An Antiquated Law?

Originally published at
By K. Daniel Glover

Ask just about anyone whether consensus is a good thing, and you will hear an unqualified “yes.” And who could argue with such a response? Harmony and agreement seem far better than the alternatives of division, gridlock and stalemate marked by petty bickering.

Yet consensus has a down side, especially in the governmental realm. When all parties agree that a particular idea, at least on its face, is a good one, or when once-vocal opponents cower in the wake of a perceived mandate, they too often are quick to pass laws without substantive debate. In their rush to legislate, they leave their successors to guess at and squabble about their intent.

Such is the case with the 1906 American Antiquities Act, an obscure law once again under attack after President Clinton’s April 15 decision to dedicate 328,000 acres of the Sierra Nevada in California as the Giant Sequoia National Monument. The statute, enacted after little debate during America’s most noteworthy conservation era, periodically has been a lightning rod for controversy, as policymakers have debated exactly how much power to protect public lands Congress intended to give the president.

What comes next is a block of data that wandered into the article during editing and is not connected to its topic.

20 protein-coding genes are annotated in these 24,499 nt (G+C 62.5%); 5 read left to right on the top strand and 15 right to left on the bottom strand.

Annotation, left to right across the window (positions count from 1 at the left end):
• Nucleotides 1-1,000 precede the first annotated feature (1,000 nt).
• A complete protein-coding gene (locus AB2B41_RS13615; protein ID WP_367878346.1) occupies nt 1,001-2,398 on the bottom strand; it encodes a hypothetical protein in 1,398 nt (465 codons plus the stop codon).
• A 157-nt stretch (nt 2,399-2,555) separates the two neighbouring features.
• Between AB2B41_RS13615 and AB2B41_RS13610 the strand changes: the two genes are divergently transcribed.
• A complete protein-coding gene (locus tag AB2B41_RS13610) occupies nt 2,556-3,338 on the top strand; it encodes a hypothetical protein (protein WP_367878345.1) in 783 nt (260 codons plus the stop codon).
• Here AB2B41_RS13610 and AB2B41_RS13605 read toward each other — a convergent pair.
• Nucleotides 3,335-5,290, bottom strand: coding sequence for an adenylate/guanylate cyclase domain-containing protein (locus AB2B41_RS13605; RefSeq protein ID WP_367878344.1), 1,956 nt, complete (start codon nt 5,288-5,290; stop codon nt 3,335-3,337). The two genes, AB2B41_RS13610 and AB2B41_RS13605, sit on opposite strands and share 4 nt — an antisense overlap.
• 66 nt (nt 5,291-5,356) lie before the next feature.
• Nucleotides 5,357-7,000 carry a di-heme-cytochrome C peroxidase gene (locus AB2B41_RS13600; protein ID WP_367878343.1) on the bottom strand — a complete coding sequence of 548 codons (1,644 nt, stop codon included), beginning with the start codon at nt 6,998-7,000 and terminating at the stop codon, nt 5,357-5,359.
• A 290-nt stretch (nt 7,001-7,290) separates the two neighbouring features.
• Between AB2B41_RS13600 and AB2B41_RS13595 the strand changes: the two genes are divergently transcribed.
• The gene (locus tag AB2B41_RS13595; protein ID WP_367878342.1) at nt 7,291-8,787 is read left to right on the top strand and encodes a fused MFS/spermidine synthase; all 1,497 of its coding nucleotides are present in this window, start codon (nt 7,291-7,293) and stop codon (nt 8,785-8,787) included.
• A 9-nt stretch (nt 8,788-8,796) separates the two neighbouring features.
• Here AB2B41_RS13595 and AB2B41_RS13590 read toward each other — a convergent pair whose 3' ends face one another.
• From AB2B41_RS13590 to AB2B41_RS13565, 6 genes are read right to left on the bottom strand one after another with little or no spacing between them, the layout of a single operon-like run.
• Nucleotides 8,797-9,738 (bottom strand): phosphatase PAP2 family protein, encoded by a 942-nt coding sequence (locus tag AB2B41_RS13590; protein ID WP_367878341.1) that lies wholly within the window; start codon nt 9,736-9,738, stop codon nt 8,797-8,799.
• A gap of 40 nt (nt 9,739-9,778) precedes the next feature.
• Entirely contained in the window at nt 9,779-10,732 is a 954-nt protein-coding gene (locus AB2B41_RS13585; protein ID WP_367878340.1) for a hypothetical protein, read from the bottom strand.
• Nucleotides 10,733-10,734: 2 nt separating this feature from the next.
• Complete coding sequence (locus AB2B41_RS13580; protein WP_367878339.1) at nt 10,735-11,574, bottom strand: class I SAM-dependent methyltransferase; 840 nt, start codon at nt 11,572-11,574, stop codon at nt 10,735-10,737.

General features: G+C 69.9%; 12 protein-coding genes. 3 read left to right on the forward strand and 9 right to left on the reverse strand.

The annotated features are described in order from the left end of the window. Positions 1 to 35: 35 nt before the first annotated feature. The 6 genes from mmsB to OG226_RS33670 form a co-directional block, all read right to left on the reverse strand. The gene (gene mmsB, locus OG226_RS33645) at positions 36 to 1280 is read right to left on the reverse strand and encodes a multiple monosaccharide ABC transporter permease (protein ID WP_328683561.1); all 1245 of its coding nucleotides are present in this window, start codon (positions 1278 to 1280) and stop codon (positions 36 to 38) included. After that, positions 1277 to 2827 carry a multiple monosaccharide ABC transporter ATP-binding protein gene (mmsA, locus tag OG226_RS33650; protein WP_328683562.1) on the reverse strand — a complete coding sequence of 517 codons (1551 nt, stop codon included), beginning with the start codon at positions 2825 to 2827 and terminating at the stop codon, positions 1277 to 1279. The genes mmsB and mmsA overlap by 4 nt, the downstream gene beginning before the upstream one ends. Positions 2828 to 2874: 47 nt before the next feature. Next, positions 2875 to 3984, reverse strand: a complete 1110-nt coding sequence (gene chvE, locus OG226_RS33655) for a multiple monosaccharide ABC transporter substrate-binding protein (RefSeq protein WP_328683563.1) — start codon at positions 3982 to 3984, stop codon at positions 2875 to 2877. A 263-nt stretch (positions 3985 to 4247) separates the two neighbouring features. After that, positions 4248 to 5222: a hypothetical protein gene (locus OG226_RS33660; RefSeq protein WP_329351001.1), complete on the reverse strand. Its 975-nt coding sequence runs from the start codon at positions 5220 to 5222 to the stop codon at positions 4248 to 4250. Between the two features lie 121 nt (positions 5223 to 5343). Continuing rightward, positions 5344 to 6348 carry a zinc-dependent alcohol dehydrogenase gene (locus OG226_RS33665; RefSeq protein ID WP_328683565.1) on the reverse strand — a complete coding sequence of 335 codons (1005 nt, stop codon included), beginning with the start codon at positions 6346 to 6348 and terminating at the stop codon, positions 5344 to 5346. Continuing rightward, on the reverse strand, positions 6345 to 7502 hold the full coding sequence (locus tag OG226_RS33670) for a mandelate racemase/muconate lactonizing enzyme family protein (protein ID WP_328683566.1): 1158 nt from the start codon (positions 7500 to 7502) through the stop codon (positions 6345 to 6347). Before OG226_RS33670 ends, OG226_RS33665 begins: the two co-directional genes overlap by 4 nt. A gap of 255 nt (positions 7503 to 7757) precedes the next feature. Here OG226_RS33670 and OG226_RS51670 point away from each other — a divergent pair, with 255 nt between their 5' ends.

A consensus on conservation
For much of the United States’ first century as a nation, the impetus for the federal government’s land policy was westward expansion. As it added huge expanses of territory to its holdings, including 1.6 billion acres alone with the Louisiana Purchase, the government encouraged settlement of those lands by giving it away to railroads, economic interests and its people.

That policy had its advantages and disadvantages. “These land policies did hasten westward expansion,” says The Encyclopedia of the United States Congress. “But congressional oversight of public land management, negligent or indifferent at best, also permitted profligate waste, corruption and disregard of land laws.” Land mismanagement reached the level of national scandal by the 1870s.